Born and raised in Pakistan, Maheen Zakaria ES ’17 has loved science for as long as she can remember. In Pakistan, students decide what “track” they want to pursue in life in middle school, and without hesitation, she chose science. Her passion blossomed as she learned to connect scientific concepts to create new ideas.
Zakaria fostered her chemistry expertise through team projects, but these were not your usual science fair undertakings. By the end of high school, she had investigated wheat grass with antioxidant activity as a potential cancer therapy and developed photovoltaic cells to address the energy crisis in Pakistan, the latter of which earning her a Best of Category award at the International Intel Science Olympiad Zakaria explained that she has “always been surrounded by peers and professors who not only supported [her] interests but also pushed [her] towards challenges. In Pakistan there is a strong focus on pursuing STEM-based careers, but people don’t truly understand the power of science. The way it’s approached back at home really underestimates its potential.” Since high school, Zakaria wanted to come to the United States, with its rich funding and many institutions for scientific research, to fully pursue her intellectual curiosity.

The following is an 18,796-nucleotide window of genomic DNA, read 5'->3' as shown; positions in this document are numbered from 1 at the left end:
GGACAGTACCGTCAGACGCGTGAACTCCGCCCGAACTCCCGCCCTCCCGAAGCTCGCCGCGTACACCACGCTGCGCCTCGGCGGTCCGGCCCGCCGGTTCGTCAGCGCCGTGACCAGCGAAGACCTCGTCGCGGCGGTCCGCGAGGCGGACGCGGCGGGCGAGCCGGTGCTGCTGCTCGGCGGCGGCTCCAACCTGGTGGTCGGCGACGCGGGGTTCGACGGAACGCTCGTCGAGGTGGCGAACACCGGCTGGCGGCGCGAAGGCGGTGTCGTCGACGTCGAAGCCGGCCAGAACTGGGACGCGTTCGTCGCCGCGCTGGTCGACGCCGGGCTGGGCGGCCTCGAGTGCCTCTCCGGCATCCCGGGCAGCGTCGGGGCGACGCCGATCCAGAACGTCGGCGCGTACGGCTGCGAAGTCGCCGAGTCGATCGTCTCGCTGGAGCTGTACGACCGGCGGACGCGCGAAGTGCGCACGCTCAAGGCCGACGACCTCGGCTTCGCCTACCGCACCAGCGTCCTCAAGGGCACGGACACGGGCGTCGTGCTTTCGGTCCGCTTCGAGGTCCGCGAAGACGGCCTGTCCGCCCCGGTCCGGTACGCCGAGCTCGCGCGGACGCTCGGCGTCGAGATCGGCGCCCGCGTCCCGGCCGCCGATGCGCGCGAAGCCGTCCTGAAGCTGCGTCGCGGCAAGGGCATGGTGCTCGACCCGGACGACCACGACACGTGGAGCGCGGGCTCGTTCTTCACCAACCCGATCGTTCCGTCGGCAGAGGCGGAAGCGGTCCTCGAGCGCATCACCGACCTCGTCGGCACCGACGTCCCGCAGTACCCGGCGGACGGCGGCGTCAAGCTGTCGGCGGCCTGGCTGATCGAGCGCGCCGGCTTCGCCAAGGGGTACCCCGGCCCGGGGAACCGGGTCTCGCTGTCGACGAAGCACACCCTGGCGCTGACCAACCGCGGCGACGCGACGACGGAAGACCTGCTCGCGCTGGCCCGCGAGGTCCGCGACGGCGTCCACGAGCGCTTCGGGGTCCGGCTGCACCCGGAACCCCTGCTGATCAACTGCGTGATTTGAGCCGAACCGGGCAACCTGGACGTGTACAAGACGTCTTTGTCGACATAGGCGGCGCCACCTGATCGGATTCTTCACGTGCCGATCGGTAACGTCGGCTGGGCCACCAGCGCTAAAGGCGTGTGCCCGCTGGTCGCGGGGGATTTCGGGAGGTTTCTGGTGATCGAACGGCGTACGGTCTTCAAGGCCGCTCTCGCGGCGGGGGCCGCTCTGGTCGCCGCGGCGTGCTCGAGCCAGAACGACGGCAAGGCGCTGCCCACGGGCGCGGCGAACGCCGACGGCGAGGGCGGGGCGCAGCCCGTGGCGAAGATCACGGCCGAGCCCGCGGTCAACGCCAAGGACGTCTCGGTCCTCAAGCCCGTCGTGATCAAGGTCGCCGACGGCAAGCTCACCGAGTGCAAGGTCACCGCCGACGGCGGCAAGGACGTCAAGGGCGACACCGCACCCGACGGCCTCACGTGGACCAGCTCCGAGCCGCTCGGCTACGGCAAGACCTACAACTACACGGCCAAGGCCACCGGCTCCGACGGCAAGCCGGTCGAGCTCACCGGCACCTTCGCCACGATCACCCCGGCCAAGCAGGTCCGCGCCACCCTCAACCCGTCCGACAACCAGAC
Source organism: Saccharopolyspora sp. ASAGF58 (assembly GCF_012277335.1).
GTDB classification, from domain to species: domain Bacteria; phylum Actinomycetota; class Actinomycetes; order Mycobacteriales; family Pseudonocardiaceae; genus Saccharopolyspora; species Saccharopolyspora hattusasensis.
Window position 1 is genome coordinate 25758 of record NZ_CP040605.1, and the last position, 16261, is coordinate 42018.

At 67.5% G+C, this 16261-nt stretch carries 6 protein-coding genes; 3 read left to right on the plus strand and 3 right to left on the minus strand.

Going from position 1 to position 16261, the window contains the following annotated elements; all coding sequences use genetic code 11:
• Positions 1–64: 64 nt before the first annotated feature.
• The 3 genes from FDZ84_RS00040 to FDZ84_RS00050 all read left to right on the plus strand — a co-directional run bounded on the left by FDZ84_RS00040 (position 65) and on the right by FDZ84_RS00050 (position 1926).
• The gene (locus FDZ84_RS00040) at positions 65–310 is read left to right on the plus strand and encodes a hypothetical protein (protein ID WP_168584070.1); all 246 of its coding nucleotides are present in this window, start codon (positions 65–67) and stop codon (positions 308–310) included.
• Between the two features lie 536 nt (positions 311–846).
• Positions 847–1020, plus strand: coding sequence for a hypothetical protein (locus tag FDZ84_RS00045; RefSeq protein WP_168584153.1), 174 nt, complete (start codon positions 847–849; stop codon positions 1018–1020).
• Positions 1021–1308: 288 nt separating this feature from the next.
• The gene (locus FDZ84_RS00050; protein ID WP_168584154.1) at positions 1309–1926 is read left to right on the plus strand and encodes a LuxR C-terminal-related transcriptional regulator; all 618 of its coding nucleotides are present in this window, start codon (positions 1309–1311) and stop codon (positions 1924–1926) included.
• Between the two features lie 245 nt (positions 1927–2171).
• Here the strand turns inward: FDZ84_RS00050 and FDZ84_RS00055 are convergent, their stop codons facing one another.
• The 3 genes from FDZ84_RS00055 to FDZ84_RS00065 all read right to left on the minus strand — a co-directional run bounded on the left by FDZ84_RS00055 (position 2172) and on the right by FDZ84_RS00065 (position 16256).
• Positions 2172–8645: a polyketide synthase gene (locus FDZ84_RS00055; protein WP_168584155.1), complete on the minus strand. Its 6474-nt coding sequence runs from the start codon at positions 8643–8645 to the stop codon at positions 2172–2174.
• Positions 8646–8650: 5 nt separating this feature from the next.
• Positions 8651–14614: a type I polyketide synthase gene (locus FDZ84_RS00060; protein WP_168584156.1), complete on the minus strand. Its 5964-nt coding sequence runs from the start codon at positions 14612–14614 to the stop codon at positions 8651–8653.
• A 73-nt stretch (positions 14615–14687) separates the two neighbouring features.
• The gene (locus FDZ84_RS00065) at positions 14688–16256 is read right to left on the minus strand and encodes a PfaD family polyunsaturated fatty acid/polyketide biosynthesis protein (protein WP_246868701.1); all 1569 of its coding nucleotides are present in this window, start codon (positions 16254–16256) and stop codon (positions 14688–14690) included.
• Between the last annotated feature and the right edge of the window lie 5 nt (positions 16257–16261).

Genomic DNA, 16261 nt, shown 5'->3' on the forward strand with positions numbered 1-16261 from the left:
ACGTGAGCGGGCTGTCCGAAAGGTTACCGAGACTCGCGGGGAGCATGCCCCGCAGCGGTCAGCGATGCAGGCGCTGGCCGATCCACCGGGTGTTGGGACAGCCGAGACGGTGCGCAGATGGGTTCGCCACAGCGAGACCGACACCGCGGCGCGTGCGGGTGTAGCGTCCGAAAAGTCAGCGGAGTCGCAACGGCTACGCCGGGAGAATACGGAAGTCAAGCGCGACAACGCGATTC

Originally planning to pursue graduate work in chemistry, Zakaria soon found her scientific interests shifting towards medical applications. After her first year at Yale University, she conducted computational research on drug potency, and, during the following summer, investigated therapies for neurodegenerative diseases. Wanting to take advantage of the opportunities she now had, Zakaria sought to play a more active role in society. Though she still finds medical research critical, she wanted to explore potential ways of immediately helping people, especially in her home country. Zakaria designed a course for street children, to provide themwith formal education general life skills like the value of sharing and tolerance. Through this program, Zakaria was able to teach over 50 students in Pakistan, even fundraising to finance six students’ long-term enrollment in official schools.
Receiving the Davis Projects for Peace Fellowship, Zakaria returned to Pakistan in the summer of 2016 to combat domestic violence. Her project was three-pronged: developing awareness workshops for women of low socioeconomic status, organizing a theater production for men and women, and designing a website with resources that would cater specifically to the Pakistani culture. Zakaria applied the same dedication, rigorous planning, and tireless effort to these projects as she had with her science projects. Bridging her passion for public health and science, Zakaria dreams of revamping the research and STEM education landscape in Pakistan. She hopes that “one day [she] can go back to Pakistan and make people realize the magnificent ways … in which science can transform lives.”